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Advisor

PBR Query - Check Point vs Cisco

My customer currently has a Cisco ASA.  They've purchased Check Point to replace it, but I'm having a PBR issue.  The issue takes a bit of explaining so please bear with me.

My knowledge of Cisco is virtually zero, so please excuse me if I sound like a novice when describing the ASA functionality 😂

I've very quickly butchered their network diagram to help illustrate what I'm getting at.  Bear in mind, all of their servers on the "inside" are on public address space, so all fully routable without any NAT happening anywhere.

 

PBR Schematic - Check Mates.png

 

 

 

 

 

 

 

 

 

 

 

 

 

 

 

 

 

 

 

 

 

 

 

 

 

 

 

 

There are two ISP lines.  The normal Default Route is ISP 1.  All of the white networks in the diagram route this way.  PBR is configured to that some subnets route out of ISP 2.  All of the black networks in the diagram follow PBR and route out of ISP 2. 

The problem I have is that the individual servers shown on the diagram all need to route out of ISP 1 for 90% of the time, and out of ISP 2 for 10% of the time.  Traffic to www.website-1.com hits the F5, the F5 sends it on to a member server on either VLAN 107 or VLAN 113 in the diagram, so I've got /32 PBR rules in place for those specific server IP's to route back via ISP 1, while the rest of the subnet they live on hits the /24 PBR and goes out of ISP 2.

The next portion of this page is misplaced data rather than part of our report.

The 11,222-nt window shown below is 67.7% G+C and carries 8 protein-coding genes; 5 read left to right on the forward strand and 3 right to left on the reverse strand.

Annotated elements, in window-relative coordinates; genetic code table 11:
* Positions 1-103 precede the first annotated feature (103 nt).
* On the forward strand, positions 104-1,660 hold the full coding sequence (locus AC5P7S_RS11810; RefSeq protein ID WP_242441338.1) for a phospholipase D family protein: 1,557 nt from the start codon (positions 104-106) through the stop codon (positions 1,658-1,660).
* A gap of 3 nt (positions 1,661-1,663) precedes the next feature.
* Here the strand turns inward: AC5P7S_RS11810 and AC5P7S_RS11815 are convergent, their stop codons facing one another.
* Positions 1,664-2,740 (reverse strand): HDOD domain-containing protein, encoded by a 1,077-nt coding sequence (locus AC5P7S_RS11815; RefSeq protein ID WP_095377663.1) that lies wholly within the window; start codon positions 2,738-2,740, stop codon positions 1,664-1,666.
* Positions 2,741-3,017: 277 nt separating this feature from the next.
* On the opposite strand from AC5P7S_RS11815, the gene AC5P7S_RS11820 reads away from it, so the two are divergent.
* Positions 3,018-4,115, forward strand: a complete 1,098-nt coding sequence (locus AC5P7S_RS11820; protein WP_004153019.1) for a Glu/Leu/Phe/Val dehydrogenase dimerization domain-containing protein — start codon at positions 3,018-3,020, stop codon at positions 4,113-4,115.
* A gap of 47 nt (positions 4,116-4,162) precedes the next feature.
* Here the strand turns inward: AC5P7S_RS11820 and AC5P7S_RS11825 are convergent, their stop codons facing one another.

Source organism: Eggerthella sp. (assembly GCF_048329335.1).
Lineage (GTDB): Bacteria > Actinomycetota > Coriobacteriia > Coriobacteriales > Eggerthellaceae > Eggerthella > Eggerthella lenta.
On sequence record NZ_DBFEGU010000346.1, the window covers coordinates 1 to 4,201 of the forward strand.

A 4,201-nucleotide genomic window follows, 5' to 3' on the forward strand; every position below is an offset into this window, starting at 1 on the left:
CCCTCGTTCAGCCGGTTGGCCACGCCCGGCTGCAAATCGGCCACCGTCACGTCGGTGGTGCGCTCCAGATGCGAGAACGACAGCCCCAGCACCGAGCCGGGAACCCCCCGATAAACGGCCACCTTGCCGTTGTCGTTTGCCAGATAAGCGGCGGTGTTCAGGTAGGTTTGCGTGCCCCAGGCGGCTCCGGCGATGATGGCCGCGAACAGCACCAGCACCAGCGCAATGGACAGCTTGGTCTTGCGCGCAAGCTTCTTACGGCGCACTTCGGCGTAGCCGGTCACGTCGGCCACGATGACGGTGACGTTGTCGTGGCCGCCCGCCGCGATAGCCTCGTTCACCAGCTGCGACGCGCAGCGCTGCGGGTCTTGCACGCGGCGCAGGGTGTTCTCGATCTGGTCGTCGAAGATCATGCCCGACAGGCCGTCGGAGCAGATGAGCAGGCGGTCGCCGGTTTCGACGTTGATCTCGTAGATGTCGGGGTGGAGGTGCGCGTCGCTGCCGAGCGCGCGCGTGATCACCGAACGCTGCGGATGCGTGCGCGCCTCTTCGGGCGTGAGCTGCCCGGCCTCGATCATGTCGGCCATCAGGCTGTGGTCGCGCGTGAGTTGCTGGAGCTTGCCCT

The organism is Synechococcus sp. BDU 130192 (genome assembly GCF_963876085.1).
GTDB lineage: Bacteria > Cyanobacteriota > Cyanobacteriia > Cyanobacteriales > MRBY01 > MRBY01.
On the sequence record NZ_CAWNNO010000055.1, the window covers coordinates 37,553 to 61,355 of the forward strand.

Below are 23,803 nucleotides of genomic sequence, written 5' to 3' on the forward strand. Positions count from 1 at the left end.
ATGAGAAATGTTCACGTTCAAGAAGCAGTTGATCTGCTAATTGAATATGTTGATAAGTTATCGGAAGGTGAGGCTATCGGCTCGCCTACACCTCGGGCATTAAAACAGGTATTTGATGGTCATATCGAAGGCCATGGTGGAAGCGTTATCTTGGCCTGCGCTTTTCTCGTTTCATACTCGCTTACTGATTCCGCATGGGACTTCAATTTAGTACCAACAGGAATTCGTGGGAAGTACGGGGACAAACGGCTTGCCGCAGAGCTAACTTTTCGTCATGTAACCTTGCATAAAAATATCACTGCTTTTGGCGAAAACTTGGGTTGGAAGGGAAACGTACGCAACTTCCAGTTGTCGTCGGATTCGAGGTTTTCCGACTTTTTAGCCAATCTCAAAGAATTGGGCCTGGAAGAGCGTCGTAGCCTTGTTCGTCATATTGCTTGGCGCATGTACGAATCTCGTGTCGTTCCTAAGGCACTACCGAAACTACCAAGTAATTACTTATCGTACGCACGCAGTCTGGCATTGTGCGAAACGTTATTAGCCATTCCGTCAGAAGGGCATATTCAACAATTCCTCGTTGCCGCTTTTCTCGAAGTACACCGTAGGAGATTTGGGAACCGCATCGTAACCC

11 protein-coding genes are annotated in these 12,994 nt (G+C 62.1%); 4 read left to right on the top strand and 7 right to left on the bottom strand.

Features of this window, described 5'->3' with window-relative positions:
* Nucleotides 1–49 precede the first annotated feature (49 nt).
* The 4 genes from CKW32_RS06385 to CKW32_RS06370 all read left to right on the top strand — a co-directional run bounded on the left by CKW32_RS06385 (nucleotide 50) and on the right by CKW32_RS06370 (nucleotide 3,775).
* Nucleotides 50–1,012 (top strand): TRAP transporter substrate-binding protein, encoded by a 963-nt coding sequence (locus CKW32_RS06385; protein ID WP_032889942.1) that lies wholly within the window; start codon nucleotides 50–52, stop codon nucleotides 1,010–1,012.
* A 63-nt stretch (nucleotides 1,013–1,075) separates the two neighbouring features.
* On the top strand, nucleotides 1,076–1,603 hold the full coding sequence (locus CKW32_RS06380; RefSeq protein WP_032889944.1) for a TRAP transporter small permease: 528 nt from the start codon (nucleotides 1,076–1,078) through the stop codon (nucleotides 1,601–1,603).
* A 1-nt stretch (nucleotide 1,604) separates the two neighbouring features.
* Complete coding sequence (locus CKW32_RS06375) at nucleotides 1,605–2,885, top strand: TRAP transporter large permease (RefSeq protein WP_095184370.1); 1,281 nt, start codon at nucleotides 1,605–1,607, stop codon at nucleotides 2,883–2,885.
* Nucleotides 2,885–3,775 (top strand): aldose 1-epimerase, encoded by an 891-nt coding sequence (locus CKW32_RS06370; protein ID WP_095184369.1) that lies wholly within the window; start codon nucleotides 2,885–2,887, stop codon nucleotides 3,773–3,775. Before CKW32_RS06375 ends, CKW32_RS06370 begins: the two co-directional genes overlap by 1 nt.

All normal and good.

Except....  

These websites use external payment gateways which need to communicate directly with one server.  Let's just say it is Node 1 on VLAN 107.  During a transaction the payment gateway initiates a new connection in to Node 1 directly, so it doesn't hit the VIP on the F5, it hits the Node 1 IP and comes in via ISP 2.  Node 1 then needs to talk back, but the /32 PBR sends the reply back out of ISP 1, and obviously fails.  All traffic is HTTPS so I can't even base another PBR rule on a different port.

I've queried how this currently works on the ASA and I've been pointed at ASA Policy Based Routing, and in particular the bit at the bottom of Pg 3 that says

PBR Policies Not Applied for Output Route Look-up
Policy Based Routing is an ingress-only feature; that is, it is applied only to the first packet of a new incoming
connection, at which time the egress interface for the forward leg of the connection is selected. 

(remember the subnet has PBR on the Cisco to route out of ISP 2)  The guy explained it to me that when a website request comes in via the F5 on ISP 1, the ASA remembers this and always routes traffic for that connection back out of ISP 1, so effectively ignoring the PBR that would sent it to ISP 2.  When a payment gateway connection comes in via ISP 2, traffic will return that way.

This seems to be where the Cisco and Check Point behaviour differs - and herein lies my question and plea for help 🙂